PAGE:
Writing Homework Three Student One

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1. The best vegetible is Asparagus. But in public school most kids eat candy rather then good food. Eating better will make you healthier than them.

The best vegetable is asparagus. Since in public school most kids eat candy rather than good food, if you eat better, you will be healthier than they.

Superb corrections of the errors, but the "Since in ..., if ..." structure is very awkward. (Minus 1).

2. Congres's problem it is to weak. Worrying so much about what the public think, Washington D.C. does us all a diservice.

Congress' problem is that it is too weak. Since Congress worries so much about what the public thinks, Congress does all of us a disservice.

Good corrections again, but repetitious use of "Congress" in the second sentence. Also, it's better to limit use of "since" to its temporal meaning.

3. The most unique day of the year is Easter. Lets face it; neither July 4th or New Years Day are as special of a day.

Easter is the best day of the year. Let's face it: neither the Fourth of July nor New Years Day is as special as Easter.

Excellent but changing "most unique" to "best" does change its meaning. Better: "most unique" -> "unique". (Minus 1).

4. Someone needs to clean up this mess, and they had better do it before the owner gets here. "Get you're garbage out of hear now," he wrote in a note.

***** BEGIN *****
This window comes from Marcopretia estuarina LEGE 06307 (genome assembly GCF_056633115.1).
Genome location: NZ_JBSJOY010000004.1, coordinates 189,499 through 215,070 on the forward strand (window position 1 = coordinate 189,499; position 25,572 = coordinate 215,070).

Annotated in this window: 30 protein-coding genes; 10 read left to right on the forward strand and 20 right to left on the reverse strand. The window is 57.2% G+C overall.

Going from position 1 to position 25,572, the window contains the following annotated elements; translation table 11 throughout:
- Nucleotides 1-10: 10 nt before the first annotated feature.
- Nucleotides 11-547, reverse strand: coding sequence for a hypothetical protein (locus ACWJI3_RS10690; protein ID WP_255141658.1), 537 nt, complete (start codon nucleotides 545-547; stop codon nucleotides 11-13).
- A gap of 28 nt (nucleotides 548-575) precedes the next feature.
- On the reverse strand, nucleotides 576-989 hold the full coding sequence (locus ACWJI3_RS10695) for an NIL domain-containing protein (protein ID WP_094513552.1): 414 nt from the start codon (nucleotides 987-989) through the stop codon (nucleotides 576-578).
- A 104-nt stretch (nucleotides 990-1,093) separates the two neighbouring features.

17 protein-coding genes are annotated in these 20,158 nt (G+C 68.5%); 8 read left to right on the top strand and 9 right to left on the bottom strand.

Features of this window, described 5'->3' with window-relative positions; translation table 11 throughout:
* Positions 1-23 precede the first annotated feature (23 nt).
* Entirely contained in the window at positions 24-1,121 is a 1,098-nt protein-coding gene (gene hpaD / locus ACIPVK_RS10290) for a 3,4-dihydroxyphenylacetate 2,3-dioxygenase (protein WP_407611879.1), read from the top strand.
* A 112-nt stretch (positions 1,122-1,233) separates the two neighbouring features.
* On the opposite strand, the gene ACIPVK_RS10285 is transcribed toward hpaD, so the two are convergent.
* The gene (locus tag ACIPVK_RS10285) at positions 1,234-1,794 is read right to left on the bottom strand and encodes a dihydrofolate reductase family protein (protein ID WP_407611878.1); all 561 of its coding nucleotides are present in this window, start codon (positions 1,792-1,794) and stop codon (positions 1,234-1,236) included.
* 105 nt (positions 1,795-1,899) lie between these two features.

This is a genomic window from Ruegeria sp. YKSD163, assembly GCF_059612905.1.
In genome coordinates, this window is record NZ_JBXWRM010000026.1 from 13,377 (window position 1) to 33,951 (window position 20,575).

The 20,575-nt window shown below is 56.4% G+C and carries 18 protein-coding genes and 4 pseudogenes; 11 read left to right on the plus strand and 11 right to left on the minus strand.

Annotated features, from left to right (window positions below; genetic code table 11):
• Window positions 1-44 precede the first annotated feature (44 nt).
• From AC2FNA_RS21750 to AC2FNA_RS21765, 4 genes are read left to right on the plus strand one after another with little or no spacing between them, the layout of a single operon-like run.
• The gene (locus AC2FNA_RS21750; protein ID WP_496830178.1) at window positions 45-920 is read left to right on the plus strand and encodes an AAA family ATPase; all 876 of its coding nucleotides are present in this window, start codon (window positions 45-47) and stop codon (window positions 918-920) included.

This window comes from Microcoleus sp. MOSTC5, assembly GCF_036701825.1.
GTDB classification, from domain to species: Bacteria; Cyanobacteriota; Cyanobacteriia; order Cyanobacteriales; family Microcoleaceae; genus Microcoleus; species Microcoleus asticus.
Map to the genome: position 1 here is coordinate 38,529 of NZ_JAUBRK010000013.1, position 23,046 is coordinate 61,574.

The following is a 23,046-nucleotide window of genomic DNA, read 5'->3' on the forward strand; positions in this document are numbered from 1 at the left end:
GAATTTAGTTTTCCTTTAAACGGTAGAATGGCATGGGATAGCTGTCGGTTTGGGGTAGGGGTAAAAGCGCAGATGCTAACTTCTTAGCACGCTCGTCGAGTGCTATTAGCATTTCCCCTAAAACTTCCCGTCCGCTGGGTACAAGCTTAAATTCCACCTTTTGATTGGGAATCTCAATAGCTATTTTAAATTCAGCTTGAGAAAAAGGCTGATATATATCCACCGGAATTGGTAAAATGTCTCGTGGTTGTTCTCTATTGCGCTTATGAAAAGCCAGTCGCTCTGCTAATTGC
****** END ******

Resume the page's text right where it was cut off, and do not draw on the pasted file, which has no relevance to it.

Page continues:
Since the owner wrote in a note, "Get your garbage out of here now," someone needs to clean this mess up before the owner gets here.

Nothing can be done about the "get" in the quote, but that imprecise slang should not be used again later int he sentence. (Minus 1).

5. I am detirmined to catch all the errors this time ..... I am not going to make any more mistakes no more! Do you think I like being rideculed like this?

I am determined to catch all of the errors this time....I am not going to make any more mistakes! Do you think I like being ridiculed like this?

Need a space after the dots, before the beginning of the next sentence. (Minus 1).

6. These two things i know are true; good writing is priceless, and poor writing will hurt your career. That is why I want to be a better writter than him.

Because I know that good writing is priceless, and poor writing will hurt my career, I want to be a better writer than he.

Excellent.

Nature or Nurture? The Key to Success

"Some are born great, some achieve greatness, and some have greatness thrust upon them." This classic quote from William Shakespeare's "Twelfth Night" captures the nature of success perhaps better than any seven-hundred word essay can. Even so, I will, in this essay, try to "stand on the shoulders of Giants," and see a little further.

In beginning this essay, I enter with thoughts of futility and determination. My work ethic, I may say, is useless. This essay will not be perfect, nor will it, possibly, have any new insight. I will work on this for a long time, and yet maybe nothing new and interesting will come of it. If I were to give this topic to Freud, Paine, Jefferson, Cicero, Isaiah or even Glenn Beck, they could probably return to me in half my time with a well[NEED HYPHEN HERE]written flawless, original essay, so did my work ethic help? Maybe this essay can answer the question for me.